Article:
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simurai
Simurai, Baao's highest point.

sapa
Clear, cool mountain stream in Salvacion

Baao, Camarines Sur, Philippines

Archeological evidence and oral history tells of commerce flourishing in these early settlements as Baaoeños traded among themselves and with other people from foreign lands. Agtas bartered forest products such as honey, rattan and wild boar meat for the lowlanders' rice, salt, cooking pots and pieces of clothing. Porcelain pottery shards found in Binanuaanan of 14th to 18th century mainland Chinese origin may indicate contacts with foreign peoples or the extent of trade long before the coming of the Spaniards.

The Spanish Occupation Era

When the Spaniards conquered the Philippines in the 16th century, they found these settlements already existing in their original areas with people living a way of life different from their Western culture. Viewing the native culture as a strange mumbo-jumbo and with the flair of a cocky fanatic, the Spaniards launched a campaign to convert the once animist Baaoeños to Catholicism. Indigenous beliefs were suppressed and branded as satanic. Written records in native script and native artworks were burned as the Spanish friars and their cohorts blinded the Baaoeños with fear of fire and brimstone in hell while robbing them of their lands.

In the 17th century, the Baao settlement was considered by the Spaniards merely as a barrio of
Early Baao settlement as depicted by the bodyguard of Dr. Jose Rizal, Jose Taviel de Andrade, when he visited the area in the early 1800s

the town of Bula. It is only in the early part of the 1700's that Baao was separated from Bula as a different parish and administrative territory.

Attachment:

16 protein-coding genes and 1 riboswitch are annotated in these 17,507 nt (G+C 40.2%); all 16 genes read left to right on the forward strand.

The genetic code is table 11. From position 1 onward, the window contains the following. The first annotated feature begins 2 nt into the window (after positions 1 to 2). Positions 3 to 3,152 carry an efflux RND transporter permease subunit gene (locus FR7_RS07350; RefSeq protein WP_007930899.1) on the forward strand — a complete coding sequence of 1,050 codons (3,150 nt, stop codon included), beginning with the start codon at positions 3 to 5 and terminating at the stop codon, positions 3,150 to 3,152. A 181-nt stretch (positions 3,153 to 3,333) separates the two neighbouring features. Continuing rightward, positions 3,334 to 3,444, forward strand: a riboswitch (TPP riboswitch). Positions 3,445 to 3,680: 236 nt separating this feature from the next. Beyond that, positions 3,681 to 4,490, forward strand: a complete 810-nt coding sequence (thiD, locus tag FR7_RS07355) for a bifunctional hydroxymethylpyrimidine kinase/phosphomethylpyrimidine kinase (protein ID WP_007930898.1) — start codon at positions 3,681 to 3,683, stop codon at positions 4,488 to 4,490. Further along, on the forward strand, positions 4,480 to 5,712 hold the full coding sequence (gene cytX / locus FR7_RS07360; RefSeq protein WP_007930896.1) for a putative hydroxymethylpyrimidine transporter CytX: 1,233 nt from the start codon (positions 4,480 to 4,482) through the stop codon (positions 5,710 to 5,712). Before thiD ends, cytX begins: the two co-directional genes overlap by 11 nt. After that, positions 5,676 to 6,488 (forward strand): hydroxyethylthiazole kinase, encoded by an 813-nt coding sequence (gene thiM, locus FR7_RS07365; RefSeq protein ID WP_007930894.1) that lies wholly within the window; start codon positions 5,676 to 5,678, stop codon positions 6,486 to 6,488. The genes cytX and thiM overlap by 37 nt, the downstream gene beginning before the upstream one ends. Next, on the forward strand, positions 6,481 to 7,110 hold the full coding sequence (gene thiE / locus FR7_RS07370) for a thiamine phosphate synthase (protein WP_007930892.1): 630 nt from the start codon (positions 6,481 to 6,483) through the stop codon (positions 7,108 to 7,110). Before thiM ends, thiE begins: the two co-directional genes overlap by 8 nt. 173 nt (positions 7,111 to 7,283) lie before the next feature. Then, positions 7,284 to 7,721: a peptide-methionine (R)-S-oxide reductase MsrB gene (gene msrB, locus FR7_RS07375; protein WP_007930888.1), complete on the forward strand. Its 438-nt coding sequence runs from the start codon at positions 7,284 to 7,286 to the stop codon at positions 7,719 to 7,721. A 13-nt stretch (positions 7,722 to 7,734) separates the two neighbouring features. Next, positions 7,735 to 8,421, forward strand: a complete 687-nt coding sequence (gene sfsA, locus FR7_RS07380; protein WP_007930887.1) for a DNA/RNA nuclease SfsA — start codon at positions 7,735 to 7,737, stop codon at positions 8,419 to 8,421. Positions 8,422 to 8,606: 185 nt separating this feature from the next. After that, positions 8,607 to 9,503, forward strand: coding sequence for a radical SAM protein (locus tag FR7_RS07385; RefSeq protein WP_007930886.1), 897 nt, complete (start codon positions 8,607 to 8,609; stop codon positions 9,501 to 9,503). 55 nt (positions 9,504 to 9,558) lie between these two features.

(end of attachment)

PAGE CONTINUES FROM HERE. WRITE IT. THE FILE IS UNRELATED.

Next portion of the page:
Since politico-administrative power rested on the parish priest in the early part of the Spanish rule, the Baaoeños literally lived at the mercy of the friars on both the temporal and spiritual matters. But the curates did not have to be physically cruel to these people to make them easily governable. Exploiting the natural religiosity of the Baaoeños, which until now is very apparent, the friars' sermons left the people enthralled with the Judeo-Christian beliefs and the promise of a heavenly afterlife after a lifetime of suffering.

Thus, when the friars told them to move the town center (i.e. the Catholic church) to higher and less flood-prone grounds, the Baaoeños did unflinchingly, twice.
More of the illustration depicted above with sitting figures in the foreground and a hut on stilts on the background.

First moving to the confluence of Bay and Langday Creeks in the present day San Francisco in early 1700's and then to the present town center in 1731. Later, when the Baaoeños were told by the Spaniards to have surnames beginning with the letter "B", they did.

The livelihood of the Baao people during this era was still very much alike as before. Fishing and rice farming according to the season; only on a much larger scale as the municipality struggled to provide enough food to a growing population